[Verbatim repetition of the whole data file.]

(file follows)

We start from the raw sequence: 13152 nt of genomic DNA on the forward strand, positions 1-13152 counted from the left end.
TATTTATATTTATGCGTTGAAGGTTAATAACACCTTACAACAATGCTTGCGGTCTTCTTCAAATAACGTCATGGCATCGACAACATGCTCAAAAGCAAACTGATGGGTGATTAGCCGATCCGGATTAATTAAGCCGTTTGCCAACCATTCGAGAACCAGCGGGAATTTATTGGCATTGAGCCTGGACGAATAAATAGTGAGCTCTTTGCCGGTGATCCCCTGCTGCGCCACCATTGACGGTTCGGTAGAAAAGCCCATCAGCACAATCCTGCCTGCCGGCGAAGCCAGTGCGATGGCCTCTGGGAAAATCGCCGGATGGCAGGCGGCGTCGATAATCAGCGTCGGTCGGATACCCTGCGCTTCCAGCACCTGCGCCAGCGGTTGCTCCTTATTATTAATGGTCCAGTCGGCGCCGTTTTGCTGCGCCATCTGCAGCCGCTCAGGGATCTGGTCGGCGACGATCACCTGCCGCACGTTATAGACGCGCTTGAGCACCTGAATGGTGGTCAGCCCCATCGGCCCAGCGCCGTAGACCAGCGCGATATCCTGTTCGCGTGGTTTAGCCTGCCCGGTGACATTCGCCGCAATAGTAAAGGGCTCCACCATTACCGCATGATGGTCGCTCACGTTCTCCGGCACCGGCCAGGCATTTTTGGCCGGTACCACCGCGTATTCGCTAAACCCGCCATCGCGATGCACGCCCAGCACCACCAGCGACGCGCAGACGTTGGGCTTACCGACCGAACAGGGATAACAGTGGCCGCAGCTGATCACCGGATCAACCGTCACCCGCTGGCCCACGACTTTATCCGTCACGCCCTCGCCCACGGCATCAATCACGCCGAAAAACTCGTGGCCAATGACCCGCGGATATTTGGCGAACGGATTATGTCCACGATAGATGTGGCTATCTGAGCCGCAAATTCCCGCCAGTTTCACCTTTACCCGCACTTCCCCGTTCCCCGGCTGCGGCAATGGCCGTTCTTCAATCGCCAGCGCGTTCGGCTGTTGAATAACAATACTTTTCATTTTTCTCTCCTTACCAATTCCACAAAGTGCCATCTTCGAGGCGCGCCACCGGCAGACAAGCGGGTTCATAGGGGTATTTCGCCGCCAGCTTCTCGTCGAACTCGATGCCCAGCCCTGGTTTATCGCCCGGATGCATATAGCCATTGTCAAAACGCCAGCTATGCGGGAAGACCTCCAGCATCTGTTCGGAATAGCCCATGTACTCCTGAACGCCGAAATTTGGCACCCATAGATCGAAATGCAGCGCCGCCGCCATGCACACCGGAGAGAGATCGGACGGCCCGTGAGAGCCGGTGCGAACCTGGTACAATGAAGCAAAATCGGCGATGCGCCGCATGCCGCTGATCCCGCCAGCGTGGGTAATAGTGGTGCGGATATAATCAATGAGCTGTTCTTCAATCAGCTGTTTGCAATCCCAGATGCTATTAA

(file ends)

We start from the raw sequence: 13152 nt of genomic DNA on the forward strand, positions 1-13152 counted from the left end.
TATTTATATTTATGCGTTGAAGGTTAATAACACCTTACAACAATGCTTGCGGTCTTCTTCAAATAACGTCATGGCATCGACAACATGCTCAAAAGCAAACTGATGGGTGATTAGCCGATCCGGATTAATTAAGCCGTTTGCCAACCATTCGAGAACCAGCGGGAATTTATTGGCATTGAGCCTGGACGAATAAATAGTGAGCTCTTTGCCGGTGATCCCCTGCTGCGCCACCATTGACGGTTCGGTAGAAAAGCCCATCAGCACAATCCTGCCTGCCGGCGAAGCCAGTGCGATGGCCTCTGGGAAAATCGCCGGATGGCAGGCGGCGTCGATAATCAGCGTCGGTCGGATACCCTGCGCTTCCAGCACCTGCGCCAGCGGTTGCTCCTTATTATTAATGGTCCAGTCGGCGCCGTTTTGCTGCGCCATCTGCAGCCGCTCAGGGATCTGGTCGGCGACGATCACCTGCCGCACGTTATAGACGCGCTTGAGCACCTGAATGGTGGTCAGCCCCATCGGCCCAGCGCCGTAGACCAGCGCGATATCCTGTTCGCGTGGTTTAGCCTGCCCGGTGACATTCGCCGCAATAGTAAAGGGCTCCACCATTACCGCATGATGGTCGCTCACGTTCTCCGGCACCGGCCAGGCATTTTTGGCCGGTACCACCGCGTATTCGCTAAACCCGCCATCGCGATGCACGCCCAGCACCACCAGCGACGCGCAGACGTTGGGCTTACCGACCGAACAGGGATAACAGTGGCCGCAGCTGATCACCGGATCAACCGTCACCCGCTGGCCCACGACTTTATCCGTCACGCCCTCGCCCACGGCATCAATCACGCCGAAAAACTCGTGGCCAATGACCCGCGGATATTTGGCGAACGGATTATGTCCACGATAGATGTGGCTATCTGAGCCGCAAATTCCCGCCAGTTTCACCTTTACCCGCACTTCCCCGTTCCCCGGCTGCGGCAATGGCCGTTCTTCAATCGCCAGCGCGTTCGGCTGTTGAATAACAATACTTTTCATTTTTCTCTCCTTACCAATTCCACAAAGTGCCATCTTCGAGGCGCGCCACCGGCAGACAAGCGGGTTCATAGGGGTATTTCGCCGCCAGCTTCTCGTCGAACTCGATGCCCAGCCCTGGTTTATCGCCCGGATGCATATAGCCATTGTCAAAACGCCAGCTATGCGGGAAGACCTCCAGCATCTGTTCGGAATAGCCCATGTACTCCTGAACGCCGAAATTTGGCACCCATAGATCGAAATGCAGCGCCGCCGCCATGCACACCGGAGAGAGATCGGACGGCCCGTGAGAGCCGGTGCGAACCTGGTACAATGAAGCAAAATCGGCGATGCGCCGCATGCCGCTGATCCCGCCAGCGTGGGTAATAGTGGTGCGGATATAATCAATGAGCTGTTCTTCAATCAGCTGTTTGCAATCCCAGATGCTATTAA